Parenting · Wellness

Are you happy Mommy? Are you happy?

You can’t pour from an empty cup.  Remember to take care of yourself first.

There are very few things that have more impact on my child than my own emotional well-being.

Massimo often asks me if I’m happy.  I usually respond, “of course, baby you’re with me.”  He smiles.

The other day, I changed it up a bit.  He ran away from me in the parking lot at school.  It wasn’t a very busy parking lot–no one else was there. But that’s not really the point.  He ran away and pretended it was a game and he wouldn’t come back.  I’m sure that some parent somewhere would have just the antidote to that situation.  But I didn’t.  I chased him until I could grab his hand and then swiftly walked him back to my car.

I didn’t say a word to him.

As we reached the car, he said “are you happy mommy, are you happy?”  In the sweet little voice that only he has.

I didn’t respond.

I put him in his car seat.  I got into the driver side and started to drive away.

Again, “are you happy mommy?  are you happy?”

Finally, I said “No, I’m not happy.  You ran away from me in a parking lot and you did not come back.  You could have gotten hurt very bad.  And that would have made Mommy very sad.  So, no, Mommy is not happy right now.”

He promptly exploded into a terrible cry.  I didn’t have to chastise him.  I didn’t have to really do all that much except tell him that I wasn’t happy–and he was immediately upset.

Now, I’m not certain that he will change his behavior the next time.  He may.  He may not.  I don’t want to set my expectations all that high.

The point is though, that children–even two-year old self-absorbed ones–want their parents to be happy.  My child wants that so much–that when I tell him I’m not–he cries.

It is impossible to be happy all time.  Sometimes life gets in the way of happiness.  Sometimes we just have a bad day, or week, or month, or year.

But here’s the thing–I don’t think that happiness is a place.  It is more of a state of mind.  In order to get to that state of mind, I often employ a variety of techniques.

Here are my tried and true methods of finding a little place of happiness (in no particular order):

(1) A gratitude journal.  Sit down on a regular basis and write down three things that you are grateful for.  When I focus on the things I have to be grateful for, I become less focused on the things that I am unhappy about.  I employ this with Massimo every night–I ask him what he is grateful for.

(2)  Exercise.  It increases my endorphins and my sense of well-being.  It also helps quiet my mind.  I find yoga particularly helpful–an hour and half in a hot room will make me forget all of my troubles.  But any form of exercise will do.  Just find your flow.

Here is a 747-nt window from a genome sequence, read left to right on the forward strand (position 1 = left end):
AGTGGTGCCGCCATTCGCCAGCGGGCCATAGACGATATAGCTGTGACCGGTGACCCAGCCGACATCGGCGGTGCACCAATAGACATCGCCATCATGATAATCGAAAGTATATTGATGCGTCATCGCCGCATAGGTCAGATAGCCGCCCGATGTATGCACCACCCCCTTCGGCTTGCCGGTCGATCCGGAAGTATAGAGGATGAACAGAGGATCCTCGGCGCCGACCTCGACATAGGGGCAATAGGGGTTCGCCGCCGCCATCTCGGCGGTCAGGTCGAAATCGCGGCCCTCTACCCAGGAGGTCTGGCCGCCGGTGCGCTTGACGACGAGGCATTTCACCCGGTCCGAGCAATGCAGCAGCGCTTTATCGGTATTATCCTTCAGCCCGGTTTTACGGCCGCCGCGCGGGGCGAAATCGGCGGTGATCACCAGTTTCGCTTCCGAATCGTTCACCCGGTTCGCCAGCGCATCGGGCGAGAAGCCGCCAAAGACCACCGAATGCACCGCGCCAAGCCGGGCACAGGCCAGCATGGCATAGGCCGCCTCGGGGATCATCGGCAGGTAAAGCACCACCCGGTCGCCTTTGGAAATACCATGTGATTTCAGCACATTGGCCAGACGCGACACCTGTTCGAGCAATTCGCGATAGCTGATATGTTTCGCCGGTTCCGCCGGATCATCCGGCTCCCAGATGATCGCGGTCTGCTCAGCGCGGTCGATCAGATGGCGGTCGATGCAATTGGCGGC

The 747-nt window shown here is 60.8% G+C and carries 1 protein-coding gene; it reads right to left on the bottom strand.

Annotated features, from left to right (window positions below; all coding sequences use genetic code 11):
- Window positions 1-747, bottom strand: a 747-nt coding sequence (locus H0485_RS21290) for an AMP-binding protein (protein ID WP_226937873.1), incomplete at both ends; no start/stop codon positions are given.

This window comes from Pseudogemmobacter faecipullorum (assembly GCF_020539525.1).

(3) Pray.  I’m not the most religious person or “best” the Christian you will ever meet.  Of that much, I’m certain.  I’m also certain of God’s grace.   I see it everyday in my son and  I experience it in nature.

(4) Meditation.  According to a Zen proverb, “You should sit in meditation for twenty minutes every day — unless you’re too busy. Then you should sit for an hour.”  Meditation is amazing.  It gives me time to just sit still–time to release all of the negatives and just focus on the moment.  It may not work for you, if it doesn’t–just try siting still for five minutes–without interruption.

(5) Journaling.  I find if I write down what’s on my mind, it is easier for me to let it go.  If I can let it go, it no longer consumes me.

(6) Nature.  Being outside in nature has a calming effect.  It can be anywhere–somewhere fancy on an exotic trip.  Or at the local park.  Being outside in nature makes me realize that I’m part of a bigger universe–that any problems that I face are just hiccups along the way.

(7)  Reaching out to someone for help.  This can be a therapist or a friend.  It is just helpful to have someone else to talk about my worries with.   This is why social networks (not necessarily online social networks) are very important to single parents.

(8)  Cry.  If all else fails, I go for a drive and cry.  I cry big crocodile tears.  Or if I am feeling saucy I wait until Massimo is in bed, have a glass of wine and cry those same big crocodile tears.  Either way, when I’m done feeling sorry for myself, I pull up my big girl pants and move forward because I’ve got things to do.

I think it is even more critical to recognize that children are not the person to talk about your worries with.  Children rely on their parents to take care of them and their parents’ emotional well-being is important to them.  They do not need to know their parents’ problems or be their parents’ therapist.  They are children–and if there is one time that life should be all about rainbows and butterflies–it is childhood.